Thomas à Kempis said, “A humble knowledge of ourselves is a surer way to God than is the search for depth of learning.” So let’s not read the Bible the way we’ve been taught to read. We cannot and should not take control of the text as if it’s powerless without our intervention. That’s a sure-fire way to filter out God’s voice! Let’s read it in a new way. Let’s read it without “reading” it. And let’s read it with vulnerability – with a desire to hear and be transformed by it!

Recommended:

Eat this Book, Eugene H. Peterson

Shaped By The Word, M. Robert Mulholland Jr.

© Scripture Union Canada 2016

2 Corinthians 4:5


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Bible Engagement Blog Milestone

This is a Bible Engagement Blog milestone – it’s the 100th post. The Blog was birthed out of a sense of calling to advocate for Bible engagement. I don’t think it’s a cause I would naturally have chosen. It sort of chose me. Yes, I have a deep love and appreciation for the Word and the One of whom it speaks, Jesus Christ; but what prompted me to start writing was a growing concern about the decline in Bible engagement in the Western world.

When I started writing the Bible Engagement Blog in October 2011 I didn’t know what Bible engagement themes I’d be writing on or how the journey would unfold. In fact there have been several times when I thought I’d come to the end of the line – with no creative thoughts about what to write next. But I’ve learnt that those whom God calls, He equips. Time and time again, He’s brought a topic into focus and directed my critique or reflection.

That’s not to say that it’s always been easy to write a post. Sometimes it’s felt like I’m straining gnats and swallowing camels (cf. Matthew 23:24)! But through thick and thin, I still seem to be writing. And I’ll keep doing so until it’s time to stop.

The content of the posts have ranged across the gamut of Bible engagement related subject matter. Some posts have been more scholarly, some of general interest, and others more technical and research oriented. There have been posts reporting on the work of Bible agencies, the Canadian Bible Forum, and the Forum of Bible Agencies. Articles on the latest statistics from Barna, LifeWay Research, Reveal, Canadian Bible Engagement Study, and a number of researchers have been featured. Biblical passages have been unpacked, definitions considered, Bible reading methods and ways to improve our connections with the Word have been suggested, and a theology of Bible engagement interwoven through the articles. The interplay between the Bible and culture, the church and the individual, has also been discussed.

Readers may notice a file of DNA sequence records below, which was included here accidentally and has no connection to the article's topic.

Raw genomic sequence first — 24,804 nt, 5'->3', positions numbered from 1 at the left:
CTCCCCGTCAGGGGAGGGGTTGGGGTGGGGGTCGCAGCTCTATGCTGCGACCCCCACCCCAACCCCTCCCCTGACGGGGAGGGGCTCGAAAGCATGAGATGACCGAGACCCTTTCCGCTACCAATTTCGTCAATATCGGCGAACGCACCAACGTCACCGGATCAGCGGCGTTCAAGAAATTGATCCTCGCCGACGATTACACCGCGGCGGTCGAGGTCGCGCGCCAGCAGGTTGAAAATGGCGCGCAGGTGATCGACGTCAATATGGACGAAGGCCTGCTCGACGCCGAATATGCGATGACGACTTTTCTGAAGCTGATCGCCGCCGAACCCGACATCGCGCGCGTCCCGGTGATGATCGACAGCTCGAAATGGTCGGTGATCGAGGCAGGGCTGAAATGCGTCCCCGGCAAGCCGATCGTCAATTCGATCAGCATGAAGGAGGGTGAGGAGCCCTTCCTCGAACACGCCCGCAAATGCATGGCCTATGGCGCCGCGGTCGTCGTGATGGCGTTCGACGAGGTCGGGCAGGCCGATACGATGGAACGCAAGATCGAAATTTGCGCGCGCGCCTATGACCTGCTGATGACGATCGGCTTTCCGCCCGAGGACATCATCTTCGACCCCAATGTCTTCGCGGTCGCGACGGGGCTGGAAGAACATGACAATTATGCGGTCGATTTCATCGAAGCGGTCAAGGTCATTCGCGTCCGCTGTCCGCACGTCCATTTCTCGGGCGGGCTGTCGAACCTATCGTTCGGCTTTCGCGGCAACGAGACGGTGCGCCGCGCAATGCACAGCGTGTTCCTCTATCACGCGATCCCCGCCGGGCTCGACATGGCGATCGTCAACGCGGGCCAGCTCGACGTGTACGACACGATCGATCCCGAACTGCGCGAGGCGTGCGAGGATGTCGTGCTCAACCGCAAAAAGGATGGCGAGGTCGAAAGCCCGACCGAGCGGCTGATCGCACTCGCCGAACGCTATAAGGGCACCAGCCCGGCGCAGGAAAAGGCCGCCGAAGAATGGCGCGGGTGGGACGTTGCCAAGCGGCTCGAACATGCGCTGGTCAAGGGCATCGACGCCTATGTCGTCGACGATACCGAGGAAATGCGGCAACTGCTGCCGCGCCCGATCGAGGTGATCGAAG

Whenever I write I try to envision who I’m writing to. While I know there are many colleagues, pastors and Christian leaders who read the posts, I’m very much aware of the thousands of Christians around the world who appreciate the articles. All told, I know that I don’t write in a vacuum, and try to say things that resonate with the spirit of sola-scriptura and reflect the views and opinions of other Christians who hold a high view of Scripture.

While I’m a serious minded person, I have to say the writing’s been fun! There’s something about writing that’s very pleasurable and satisfying. And it’s enjoyable knowing that when we exercise our gifts and talents, God uses them to advance His kingdom and bring honour and glory to His name.

So here’s to the next post, and however more may follow!

And here’s hoping that God’s people will be encouraged to live their lives inspired, informed and in-line with God’s Word.

For the fame of His name!

© Scripture Union Canada 2016

2 Corinthians 4:5

 


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Heart Language

For Bible engagement to be effective, people need to connect with the Bible in their heart language. The Apostle Paul alludes to this when he says, “I pray also that the eyes of your heart may be enlightened in order that you may know the hope to which he has called you, the riches of his glorious inheritance in the saints, and his incomparably great power for us who believe” Ephesians 1:18-19 (NIV).